How would you feel if you had a neighbor that watched your every move? What would you do? Would you change your behavior?
What if this neighbor was...a wolf? That's the nature of the beast for bull elk in and around Yellowstone Park. Scott Creel, professor of ecology at Montana State University, recently studied the elk's response to wolf predators.
Turns out males are having a harder time keeping up defenses than females. They enter winter already underweight because in the fall, they've got a one-track mind for mating. As winter rolls in, the starved elk are so focused on feeding that they forget to keep an eye out for predators, and wolves are taking advantage. The elk are also forming smaller herds and eating shrubs and sticks instead of calorie-dense grass. These changes in behavior may have consequences down the road for elk and their calves. According to Creel, their human neighbors are another problem...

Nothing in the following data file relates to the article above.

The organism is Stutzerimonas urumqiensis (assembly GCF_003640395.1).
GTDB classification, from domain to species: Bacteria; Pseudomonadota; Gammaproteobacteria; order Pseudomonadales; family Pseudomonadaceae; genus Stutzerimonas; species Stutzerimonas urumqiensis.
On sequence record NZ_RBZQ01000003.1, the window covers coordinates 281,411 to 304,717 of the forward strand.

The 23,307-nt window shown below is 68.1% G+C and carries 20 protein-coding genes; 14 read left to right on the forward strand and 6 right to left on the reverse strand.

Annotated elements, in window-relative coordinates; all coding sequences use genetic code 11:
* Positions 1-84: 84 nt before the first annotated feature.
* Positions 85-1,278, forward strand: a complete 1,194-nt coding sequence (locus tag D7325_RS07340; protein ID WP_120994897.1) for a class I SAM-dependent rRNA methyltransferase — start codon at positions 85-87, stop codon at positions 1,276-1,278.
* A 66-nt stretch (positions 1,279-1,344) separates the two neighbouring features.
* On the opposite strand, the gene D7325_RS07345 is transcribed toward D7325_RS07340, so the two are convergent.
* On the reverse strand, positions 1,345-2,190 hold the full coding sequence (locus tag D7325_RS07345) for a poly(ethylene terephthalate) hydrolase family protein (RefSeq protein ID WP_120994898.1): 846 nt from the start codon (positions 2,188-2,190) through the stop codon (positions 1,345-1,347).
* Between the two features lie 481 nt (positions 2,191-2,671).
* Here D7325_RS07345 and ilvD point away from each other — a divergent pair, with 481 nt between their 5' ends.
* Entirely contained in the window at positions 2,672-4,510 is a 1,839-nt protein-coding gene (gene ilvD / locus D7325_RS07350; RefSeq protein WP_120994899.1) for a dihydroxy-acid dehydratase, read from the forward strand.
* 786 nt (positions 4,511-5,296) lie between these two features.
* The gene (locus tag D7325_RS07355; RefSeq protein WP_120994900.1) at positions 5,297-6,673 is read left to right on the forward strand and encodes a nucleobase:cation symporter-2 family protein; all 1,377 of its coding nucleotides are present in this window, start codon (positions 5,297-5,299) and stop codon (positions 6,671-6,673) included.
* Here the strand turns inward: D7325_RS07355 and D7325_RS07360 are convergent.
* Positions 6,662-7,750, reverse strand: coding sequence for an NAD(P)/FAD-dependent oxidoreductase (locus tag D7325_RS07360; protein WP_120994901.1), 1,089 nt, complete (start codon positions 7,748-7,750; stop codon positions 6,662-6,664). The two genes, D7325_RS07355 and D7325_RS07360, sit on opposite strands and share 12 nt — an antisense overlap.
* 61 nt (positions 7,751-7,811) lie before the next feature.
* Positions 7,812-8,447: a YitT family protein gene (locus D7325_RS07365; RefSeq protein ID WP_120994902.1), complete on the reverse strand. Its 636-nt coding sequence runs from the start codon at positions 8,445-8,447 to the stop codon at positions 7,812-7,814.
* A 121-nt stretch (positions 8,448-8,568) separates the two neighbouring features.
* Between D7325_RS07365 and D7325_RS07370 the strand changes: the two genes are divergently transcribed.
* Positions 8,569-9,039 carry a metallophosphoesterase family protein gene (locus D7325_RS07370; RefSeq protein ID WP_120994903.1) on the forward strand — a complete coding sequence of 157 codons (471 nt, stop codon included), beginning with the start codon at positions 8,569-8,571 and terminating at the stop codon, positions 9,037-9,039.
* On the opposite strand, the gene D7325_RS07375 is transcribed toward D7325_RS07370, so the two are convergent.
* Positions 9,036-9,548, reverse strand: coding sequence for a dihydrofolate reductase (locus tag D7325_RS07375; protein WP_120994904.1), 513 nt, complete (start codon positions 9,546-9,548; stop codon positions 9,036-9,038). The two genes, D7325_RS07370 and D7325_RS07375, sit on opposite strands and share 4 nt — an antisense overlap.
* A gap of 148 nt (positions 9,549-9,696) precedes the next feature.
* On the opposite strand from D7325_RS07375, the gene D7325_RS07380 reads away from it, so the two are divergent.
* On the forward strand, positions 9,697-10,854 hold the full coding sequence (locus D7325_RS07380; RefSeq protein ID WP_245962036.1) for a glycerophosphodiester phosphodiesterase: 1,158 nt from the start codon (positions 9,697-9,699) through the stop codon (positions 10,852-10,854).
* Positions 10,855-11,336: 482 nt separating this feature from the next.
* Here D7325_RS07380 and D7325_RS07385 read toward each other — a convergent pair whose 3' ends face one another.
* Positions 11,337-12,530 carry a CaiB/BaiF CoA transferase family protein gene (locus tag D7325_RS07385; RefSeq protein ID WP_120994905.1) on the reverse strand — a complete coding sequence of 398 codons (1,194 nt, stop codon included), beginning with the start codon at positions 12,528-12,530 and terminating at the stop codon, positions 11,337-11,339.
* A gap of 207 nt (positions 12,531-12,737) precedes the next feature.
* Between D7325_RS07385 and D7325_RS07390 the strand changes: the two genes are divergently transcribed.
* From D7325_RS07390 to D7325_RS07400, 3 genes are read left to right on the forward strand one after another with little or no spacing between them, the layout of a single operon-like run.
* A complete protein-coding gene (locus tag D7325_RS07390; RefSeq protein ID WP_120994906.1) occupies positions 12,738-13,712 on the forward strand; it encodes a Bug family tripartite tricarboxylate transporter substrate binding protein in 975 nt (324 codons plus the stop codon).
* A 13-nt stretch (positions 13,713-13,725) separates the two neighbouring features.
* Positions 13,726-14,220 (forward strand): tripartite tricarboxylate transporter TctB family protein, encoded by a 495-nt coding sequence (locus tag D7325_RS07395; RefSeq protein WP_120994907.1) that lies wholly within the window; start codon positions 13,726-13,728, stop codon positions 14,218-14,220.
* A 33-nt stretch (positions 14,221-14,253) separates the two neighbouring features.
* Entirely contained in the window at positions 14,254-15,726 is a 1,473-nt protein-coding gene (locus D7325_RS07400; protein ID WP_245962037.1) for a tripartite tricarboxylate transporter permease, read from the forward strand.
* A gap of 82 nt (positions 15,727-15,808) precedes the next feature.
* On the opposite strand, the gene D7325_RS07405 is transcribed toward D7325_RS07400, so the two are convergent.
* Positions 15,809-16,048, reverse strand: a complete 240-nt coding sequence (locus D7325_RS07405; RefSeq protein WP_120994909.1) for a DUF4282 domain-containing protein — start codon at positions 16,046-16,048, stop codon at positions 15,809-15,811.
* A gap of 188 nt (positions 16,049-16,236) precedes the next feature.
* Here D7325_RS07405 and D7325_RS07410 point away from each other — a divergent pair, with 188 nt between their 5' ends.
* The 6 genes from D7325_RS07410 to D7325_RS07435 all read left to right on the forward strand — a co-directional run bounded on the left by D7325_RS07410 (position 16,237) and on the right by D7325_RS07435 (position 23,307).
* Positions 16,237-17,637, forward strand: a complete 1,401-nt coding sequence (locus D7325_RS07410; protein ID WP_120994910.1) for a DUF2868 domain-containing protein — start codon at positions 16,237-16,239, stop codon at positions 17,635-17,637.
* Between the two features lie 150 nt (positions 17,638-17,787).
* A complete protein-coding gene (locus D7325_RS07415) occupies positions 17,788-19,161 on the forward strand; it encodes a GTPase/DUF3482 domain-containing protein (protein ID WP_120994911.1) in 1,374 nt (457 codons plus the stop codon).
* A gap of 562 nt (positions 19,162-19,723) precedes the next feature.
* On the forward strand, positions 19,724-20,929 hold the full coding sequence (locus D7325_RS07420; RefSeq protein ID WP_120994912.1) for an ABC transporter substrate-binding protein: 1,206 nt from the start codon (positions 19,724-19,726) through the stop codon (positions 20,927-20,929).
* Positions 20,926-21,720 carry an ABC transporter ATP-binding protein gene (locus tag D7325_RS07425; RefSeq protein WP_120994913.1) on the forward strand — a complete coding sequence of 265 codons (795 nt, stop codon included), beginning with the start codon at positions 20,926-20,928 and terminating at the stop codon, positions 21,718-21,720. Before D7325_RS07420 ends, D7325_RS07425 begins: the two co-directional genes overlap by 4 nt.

Creel: "Wildlife is increasingly restricted to just small protected areas as human population growth continues, so the problems of being able to maintain these intact ecological relationships get harder all the time."
Seems like elk need to learn to multitask better in order to avoid predation, and that's no bull. I'm Eric Phillips.
"Imagine That!" covers projects funded by the U.S. government's National Science Foundation. Federally sponsored research -- brought to you, by you! Learn more at nsf.gov.